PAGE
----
Some peoples use bovid horns as musical instruments, for example the shofar. These have evolved into brass instruments in which, unlike the trumpet, the bore gradually increases in width through most of its length - that is to say, it is conical rather than cylindrical. These are called horns, though made of metal. See French horn.
Note 1: Horns may have one or more expansion curves, i.e. , longitudinal cross sections, such as elliptical, conical, hyperbolic, or parabolic curves, and not necessarily the same expansion curve in each (E-plane and H-plane) cross section.
Note 2: A very wide range of beam patterns may be formed by controlling horn dimensions and shapes, placement of the reflector, and reflector shape and dimensions.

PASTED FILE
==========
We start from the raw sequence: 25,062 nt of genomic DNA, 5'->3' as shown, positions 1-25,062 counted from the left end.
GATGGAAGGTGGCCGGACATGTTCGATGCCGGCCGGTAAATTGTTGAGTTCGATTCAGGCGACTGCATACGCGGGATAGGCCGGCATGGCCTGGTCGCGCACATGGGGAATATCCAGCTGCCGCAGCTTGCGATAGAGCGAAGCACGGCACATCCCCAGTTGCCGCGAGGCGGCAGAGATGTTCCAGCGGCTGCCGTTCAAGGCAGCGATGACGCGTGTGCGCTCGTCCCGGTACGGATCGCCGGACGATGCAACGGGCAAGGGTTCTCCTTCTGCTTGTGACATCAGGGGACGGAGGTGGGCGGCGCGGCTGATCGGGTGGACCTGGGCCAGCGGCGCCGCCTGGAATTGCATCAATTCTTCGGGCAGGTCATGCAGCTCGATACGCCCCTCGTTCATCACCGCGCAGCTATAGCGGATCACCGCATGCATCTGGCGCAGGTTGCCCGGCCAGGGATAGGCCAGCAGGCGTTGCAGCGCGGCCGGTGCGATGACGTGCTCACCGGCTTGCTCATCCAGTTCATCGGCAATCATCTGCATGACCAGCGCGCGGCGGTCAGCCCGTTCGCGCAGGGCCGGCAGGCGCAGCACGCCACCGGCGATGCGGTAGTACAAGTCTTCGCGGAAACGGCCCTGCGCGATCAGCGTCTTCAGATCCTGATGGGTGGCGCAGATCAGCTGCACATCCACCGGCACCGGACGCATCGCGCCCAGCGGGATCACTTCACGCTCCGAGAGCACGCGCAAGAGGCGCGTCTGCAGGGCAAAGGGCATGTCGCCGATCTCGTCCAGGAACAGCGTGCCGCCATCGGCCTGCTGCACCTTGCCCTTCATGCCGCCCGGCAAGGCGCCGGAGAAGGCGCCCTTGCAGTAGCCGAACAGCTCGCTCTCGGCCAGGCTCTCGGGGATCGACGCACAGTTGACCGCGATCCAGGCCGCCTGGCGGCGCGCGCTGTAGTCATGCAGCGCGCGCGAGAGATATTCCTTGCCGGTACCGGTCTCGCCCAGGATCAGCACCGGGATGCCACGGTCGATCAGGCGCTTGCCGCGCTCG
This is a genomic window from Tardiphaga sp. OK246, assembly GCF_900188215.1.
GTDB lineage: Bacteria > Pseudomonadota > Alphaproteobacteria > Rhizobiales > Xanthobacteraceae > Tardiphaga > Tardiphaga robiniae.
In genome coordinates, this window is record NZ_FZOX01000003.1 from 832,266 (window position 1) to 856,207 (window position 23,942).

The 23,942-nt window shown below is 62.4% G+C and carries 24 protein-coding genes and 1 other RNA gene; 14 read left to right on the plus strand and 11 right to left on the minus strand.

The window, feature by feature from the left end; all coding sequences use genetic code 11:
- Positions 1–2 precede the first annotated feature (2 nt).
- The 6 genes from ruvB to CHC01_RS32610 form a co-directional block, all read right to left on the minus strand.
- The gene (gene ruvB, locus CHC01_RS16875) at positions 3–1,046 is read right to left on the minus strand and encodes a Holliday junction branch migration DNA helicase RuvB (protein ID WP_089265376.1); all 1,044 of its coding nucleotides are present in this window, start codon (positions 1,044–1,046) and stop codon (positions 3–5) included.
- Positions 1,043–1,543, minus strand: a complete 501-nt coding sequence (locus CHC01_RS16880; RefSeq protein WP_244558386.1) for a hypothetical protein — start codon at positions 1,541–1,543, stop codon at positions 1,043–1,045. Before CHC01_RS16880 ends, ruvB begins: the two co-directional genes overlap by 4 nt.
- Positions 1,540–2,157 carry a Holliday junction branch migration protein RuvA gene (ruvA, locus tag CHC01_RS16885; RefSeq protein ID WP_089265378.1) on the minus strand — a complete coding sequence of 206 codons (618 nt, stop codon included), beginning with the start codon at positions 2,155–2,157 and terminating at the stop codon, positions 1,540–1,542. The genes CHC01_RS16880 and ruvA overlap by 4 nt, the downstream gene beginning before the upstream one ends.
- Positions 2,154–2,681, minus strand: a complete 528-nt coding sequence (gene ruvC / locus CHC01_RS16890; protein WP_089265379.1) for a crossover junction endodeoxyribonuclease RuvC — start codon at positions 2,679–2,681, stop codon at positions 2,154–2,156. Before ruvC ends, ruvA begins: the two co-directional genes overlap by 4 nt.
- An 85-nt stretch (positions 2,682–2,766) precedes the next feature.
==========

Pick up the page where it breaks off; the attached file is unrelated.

2. A portion of a waveguide in which the cross section is smoothly increased along the axial direction.
3. In audio systems, a tube, usually having a rectangular transverse cross section and a linearly or exponentially increasing cross-sectional area, used for radiating or receiving acoustic waves.